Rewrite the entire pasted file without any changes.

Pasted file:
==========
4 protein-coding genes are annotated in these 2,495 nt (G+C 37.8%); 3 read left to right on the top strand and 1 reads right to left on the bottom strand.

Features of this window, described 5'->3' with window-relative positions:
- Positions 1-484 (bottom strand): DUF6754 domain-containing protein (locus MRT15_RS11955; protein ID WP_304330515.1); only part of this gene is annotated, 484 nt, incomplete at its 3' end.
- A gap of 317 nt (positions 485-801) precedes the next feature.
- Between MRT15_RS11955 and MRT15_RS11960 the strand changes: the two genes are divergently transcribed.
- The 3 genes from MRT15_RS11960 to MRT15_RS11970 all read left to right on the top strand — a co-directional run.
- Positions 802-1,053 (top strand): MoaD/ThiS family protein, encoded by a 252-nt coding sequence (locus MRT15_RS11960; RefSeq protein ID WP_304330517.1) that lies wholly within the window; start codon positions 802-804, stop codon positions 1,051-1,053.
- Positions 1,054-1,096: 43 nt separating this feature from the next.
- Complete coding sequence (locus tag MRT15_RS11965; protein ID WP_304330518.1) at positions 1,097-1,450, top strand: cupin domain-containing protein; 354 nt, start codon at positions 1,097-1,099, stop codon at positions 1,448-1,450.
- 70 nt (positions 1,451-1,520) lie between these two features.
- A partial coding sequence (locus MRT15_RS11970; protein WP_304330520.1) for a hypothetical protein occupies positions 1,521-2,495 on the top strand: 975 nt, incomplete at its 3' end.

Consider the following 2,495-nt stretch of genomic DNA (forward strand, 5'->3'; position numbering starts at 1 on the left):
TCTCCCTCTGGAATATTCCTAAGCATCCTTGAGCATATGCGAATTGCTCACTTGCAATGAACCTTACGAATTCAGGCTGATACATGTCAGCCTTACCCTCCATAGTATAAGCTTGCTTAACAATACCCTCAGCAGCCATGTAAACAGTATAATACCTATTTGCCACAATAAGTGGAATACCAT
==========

4 protein-coding genes are annotated in these 2,495 nt (G+C 37.8%); 3 read left to right on the top strand and 1 reads right to left on the bottom strand.

Features of this window, described 5'->3' with window-relative positions:
- Positions 1-484 (bottom strand): DUF6754 domain-containing protein (locus MRT15_RS11955; protein ID WP_304330515.1); only part of this gene is annotated, 484 nt, incomplete at its 3' end.
- A gap of 317 nt (positions 485-801) precedes the next feature.
- Between MRT15_RS11955 and MRT15_RS11960 the strand changes: the two genes are divergently transcribed.
- The 3 genes from MRT15_RS11960 to MRT15_RS11970 all read left to right on the top strand — a co-directional run.
- Positions 802-1,053 (top strand): MoaD/ThiS family protein, encoded by a 252-nt coding sequence (locus MRT15_RS11960; RefSeq protein ID WP_304330517.1) that lies wholly within the window; start codon positions 802-804, stop codon positions 1,051-1,053.
- Positions 1,054-1,096: 43 nt separating this feature from the next.
- Complete coding sequence (locus tag MRT15_RS11965; protein ID WP_304330518.1) at positions 1,097-1,450, top strand: cupin domain-containing protein; 354 nt, start codon at positions 1,097-1,099, stop codon at positions 1,448-1,450.
- 70 nt (positions 1,451-1,520) lie between these two features.
- A partial coding sequence (locus MRT15_RS11970; protein WP_304330520.1) for a hypothetical protein occupies positions 1,521-2,495 on the top strand: 975 nt, incomplete at its 3' end.

Consider the following 2,495-nt stretch of genomic DNA (forward strand, 5'->3'; position numbering starts at 1 on the left):
TCTCCCTCTGGAATATTCCTAAGCATCCTTGAGCATATGCGAATTGCTCACTTGCAATGAACCTTACGAATTCAGGCTGATACATGTCAGCCTTACCCTCCATAGTATAAGCTTGCTTAACAATACCCTCAGCAGCCATGTAAACAGTATAATACCTATTTGCCACAATAAGTGGAATACCAT